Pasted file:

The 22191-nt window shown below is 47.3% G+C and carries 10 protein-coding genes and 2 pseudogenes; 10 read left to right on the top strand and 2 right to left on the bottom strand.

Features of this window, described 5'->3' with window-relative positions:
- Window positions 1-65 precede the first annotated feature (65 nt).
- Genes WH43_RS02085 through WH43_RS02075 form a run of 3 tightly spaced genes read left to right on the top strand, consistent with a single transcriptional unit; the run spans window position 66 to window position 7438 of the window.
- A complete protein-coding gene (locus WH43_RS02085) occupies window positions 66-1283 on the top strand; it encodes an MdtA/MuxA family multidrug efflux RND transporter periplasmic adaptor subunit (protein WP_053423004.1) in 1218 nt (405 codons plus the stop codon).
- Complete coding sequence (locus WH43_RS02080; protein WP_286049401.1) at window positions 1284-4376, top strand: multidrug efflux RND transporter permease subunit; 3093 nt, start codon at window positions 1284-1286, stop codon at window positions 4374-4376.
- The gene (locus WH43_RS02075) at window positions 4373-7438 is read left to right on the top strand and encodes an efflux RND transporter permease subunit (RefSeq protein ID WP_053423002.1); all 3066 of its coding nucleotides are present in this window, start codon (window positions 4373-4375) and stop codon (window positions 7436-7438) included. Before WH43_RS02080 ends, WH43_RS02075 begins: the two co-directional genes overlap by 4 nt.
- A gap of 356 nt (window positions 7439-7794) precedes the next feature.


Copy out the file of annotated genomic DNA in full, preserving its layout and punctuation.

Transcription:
The 22191-nt window shown below is 47.3% G+C and carries 10 protein-coding genes and 2 pseudogenes; 10 read left to right on the top strand and 2 right to left on the bottom strand.

Features of this window, described 5'->3' with window-relative positions:
- Window positions 1-65 precede the first annotated feature (65 nt).
- Genes WH43_RS02085 through WH43_RS02075 form a run of 3 tightly spaced genes read left to right on the top strand, consistent with a single transcriptional unit; the run spans window position 66 to window position 7438 of the window.
- A complete protein-coding gene (locus WH43_RS02085) occupies window positions 66-1283 on the top strand; it encodes an MdtA/MuxA family multidrug efflux RND transporter periplasmic adaptor subunit (protein WP_053423004.1) in 1218 nt (405 codons plus the stop codon).
- Complete coding sequence (locus WH43_RS02080; protein WP_286049401.1) at window positions 1284-4376, top strand: multidrug efflux RND transporter permease subunit; 3093 nt, start codon at window positions 1284-1286, stop codon at window positions 4374-4376.
- The gene (locus WH43_RS02075) at window positions 4373-7438 is read left to right on the top strand and encodes an efflux RND transporter permease subunit (RefSeq protein ID WP_053423002.1); all 3066 of its coding nucleotides are present in this window, start codon (window positions 4373-4375) and stop codon (window positions 7436-7438) included. Before WH43_RS02080 ends, WH43_RS02075 begins: the two co-directional genes overlap by 4 nt.
- A gap of 356 nt (window positions 7439-7794) precedes the next feature.